So….Rush Limbaugh. Yeah, that guy. He said some stuff this week. And it was stupid and insensitive. I honestly don’t think there’s any arguing the point. His defense that he was actually mocking Diane Sawyer is actually very telling, in that it actually is a defensive tactic. Seeing as how a)it’s a lie: He was, in fact, making fun of Japanese people recycling in the face of adversity–watch the video again if you don’t believe me and b)he is pretty much the biggest prick in the world this side of Scott Walker and Glenn Beck. (Again, if this offends you, re-read the first sentence of the post and carefully consider whether you want to even bother leaving me a message in the comments section)

And so, seeing Rush on the defense can only be an unqualified “good.”

When I set out to write a post today, I didn’t have any particular thing in mind and, indeed, I had wanted to write about this and this. And honestly, there’s nothing less offensive than particle physics. Or is there?

I wonder if anyone might find the revelation that space might not actually be infinitely divisible offensive (see one of the above links to sciencedaily–really super neat stuff!). And therein lies the crux of the matter. Rush Limbaugh thinks that the Prius is stupid. This is based on the dubious logic that “nobody wants a Prius.” Obviously this is not true because I think it would be cool to have a Prius. And so what’s the real reason that Rush Limbaugh doesn’t like the Prius? I’m becoming increasingly convinced that the only thing that actually motivates conservatives in Congress and on Fox News (et al), is liberals. They hate things specifically because liberals like them. If I said, “Man, I hate stubbing my toe,” I have this theory that there is a conservative somewhere that is so bullheaded that he (or she) would immediately go and kick a boulder, just to show how fun it can be.

It’s interesting to note the relationship between Limbaugh’s view of the tragic tsunami in Japan and subsequent nuclear catastrophe and the conservative view of, say, the Big Bang. He actually believes that his god did this. Like on purpose. Who worships a god that does jerkish stuff like that? The thing is, conservatives look at the world and require it to be intelligible. They look at Big Bang Theory and see that it’s based on various conjectures which are, in turn based on a considerable amount of available evidence and then read their Bibles and say, “No way, I can’t deal with that kind of uncertainty. God did it.” But the fact of the matter is, we don’t know all of the details and ins and outs of the Big Bang because, hey, it happened like 13 billion years ago. I can’t remember what I had for breakfast a week ago.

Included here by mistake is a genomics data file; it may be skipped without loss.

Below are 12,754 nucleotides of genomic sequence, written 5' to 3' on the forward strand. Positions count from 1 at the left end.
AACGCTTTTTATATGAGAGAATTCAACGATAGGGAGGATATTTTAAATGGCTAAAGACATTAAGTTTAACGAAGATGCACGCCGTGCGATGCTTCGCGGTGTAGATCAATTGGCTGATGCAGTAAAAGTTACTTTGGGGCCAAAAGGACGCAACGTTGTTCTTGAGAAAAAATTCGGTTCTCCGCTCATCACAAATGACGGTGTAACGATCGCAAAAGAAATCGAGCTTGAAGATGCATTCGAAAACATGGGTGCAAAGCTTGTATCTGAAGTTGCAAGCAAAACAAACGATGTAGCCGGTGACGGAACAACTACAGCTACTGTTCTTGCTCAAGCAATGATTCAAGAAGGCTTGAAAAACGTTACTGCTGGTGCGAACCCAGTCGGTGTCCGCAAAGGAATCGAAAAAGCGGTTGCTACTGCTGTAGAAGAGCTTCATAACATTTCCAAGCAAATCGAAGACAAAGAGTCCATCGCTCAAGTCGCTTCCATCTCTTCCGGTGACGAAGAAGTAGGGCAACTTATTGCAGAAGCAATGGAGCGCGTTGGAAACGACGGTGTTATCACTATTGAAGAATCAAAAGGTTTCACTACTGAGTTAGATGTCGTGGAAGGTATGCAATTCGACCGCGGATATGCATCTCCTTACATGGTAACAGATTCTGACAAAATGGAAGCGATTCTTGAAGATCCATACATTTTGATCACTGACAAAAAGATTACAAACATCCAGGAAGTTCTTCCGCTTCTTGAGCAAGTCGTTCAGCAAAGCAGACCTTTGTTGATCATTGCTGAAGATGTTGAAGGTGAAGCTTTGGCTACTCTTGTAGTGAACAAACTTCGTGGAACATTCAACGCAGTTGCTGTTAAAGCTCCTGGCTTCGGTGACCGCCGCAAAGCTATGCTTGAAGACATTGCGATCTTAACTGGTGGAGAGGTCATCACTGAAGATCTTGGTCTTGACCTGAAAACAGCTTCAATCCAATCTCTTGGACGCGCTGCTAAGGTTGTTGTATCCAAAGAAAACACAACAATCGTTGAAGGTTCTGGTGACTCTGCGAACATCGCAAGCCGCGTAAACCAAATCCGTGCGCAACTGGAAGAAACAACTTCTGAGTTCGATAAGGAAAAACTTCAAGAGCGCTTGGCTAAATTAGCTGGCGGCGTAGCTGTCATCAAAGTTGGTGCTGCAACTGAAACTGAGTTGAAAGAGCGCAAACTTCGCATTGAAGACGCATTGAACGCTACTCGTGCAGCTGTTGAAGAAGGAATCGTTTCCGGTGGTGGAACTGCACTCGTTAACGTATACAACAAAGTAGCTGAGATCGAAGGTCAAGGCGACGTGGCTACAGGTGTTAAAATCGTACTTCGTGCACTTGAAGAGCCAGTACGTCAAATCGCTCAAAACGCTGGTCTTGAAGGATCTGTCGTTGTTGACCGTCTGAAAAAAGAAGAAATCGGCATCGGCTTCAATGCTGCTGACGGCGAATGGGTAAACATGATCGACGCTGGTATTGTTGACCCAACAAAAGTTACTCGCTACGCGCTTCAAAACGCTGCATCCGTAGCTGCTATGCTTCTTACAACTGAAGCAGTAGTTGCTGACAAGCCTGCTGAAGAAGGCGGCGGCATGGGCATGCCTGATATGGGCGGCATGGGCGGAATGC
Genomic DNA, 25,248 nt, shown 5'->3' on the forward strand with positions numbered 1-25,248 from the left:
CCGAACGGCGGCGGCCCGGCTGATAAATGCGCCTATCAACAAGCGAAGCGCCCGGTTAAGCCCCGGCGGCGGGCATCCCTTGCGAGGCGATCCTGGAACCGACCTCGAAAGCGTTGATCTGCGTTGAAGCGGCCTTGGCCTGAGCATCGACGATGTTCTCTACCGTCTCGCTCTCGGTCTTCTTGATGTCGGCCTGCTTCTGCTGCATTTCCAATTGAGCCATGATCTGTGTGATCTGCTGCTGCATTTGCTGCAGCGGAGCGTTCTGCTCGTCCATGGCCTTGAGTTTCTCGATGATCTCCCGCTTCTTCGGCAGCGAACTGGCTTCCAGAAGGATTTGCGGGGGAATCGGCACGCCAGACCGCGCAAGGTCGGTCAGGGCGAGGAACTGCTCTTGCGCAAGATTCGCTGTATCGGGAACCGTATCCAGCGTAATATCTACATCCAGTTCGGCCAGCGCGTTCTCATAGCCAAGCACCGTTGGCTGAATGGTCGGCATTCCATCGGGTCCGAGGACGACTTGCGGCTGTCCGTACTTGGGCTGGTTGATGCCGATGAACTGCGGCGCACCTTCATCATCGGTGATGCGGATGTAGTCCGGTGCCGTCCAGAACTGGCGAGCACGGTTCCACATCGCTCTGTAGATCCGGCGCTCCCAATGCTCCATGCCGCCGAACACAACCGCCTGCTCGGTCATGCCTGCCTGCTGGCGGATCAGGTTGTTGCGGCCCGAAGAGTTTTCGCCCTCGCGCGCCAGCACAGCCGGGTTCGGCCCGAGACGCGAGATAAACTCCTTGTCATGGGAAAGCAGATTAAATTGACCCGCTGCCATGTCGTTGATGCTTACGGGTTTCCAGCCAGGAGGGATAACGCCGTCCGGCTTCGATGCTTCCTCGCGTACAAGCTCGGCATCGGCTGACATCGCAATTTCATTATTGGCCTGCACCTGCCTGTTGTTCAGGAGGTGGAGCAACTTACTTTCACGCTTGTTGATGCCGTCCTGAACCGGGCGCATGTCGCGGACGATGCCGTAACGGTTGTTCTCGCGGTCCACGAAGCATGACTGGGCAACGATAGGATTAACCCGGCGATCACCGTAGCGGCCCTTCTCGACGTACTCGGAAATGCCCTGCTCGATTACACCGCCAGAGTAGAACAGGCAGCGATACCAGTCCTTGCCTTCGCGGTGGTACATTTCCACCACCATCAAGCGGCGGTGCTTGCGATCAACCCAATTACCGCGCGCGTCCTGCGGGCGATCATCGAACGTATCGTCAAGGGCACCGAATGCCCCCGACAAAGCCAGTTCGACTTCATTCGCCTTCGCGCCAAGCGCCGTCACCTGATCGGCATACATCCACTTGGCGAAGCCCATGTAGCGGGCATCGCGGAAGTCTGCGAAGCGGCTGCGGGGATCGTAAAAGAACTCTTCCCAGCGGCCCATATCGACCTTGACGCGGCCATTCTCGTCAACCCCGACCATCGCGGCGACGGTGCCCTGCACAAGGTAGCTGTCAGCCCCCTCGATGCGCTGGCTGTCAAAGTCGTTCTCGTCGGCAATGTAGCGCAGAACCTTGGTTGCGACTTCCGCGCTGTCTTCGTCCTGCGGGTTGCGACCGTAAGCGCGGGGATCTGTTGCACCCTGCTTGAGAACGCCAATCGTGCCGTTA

What anti-science conservatives don’t seem to understand is that uncertainty about the universe doesn’t bother scientists. They are completely untroubled by the fact that the Big Bang is, at its most fundamental, a well-educated guess. They do not lose sleep over it. Not knowing the “why” of earthquakes/tsunamis/hurricanes, doesn’t bother atheists. We can look at it and say, “That’s nature. That’s life. It’s a terrible thing, though, so I’ll donate some money to help people pick up their lives.” A conservative will look at it as a an event that occurred as the result of someone’s conscious decision. And as a result of that, they find themselves in the precarious position of either a)believing in a god that is supposed to be infinitely loving but also has a sadistic and sociopathic streak or b)having to find a good reason why the eastern seaboard of Japan ought to have been demolished by a tsunami. God did it, therefore it must be justified.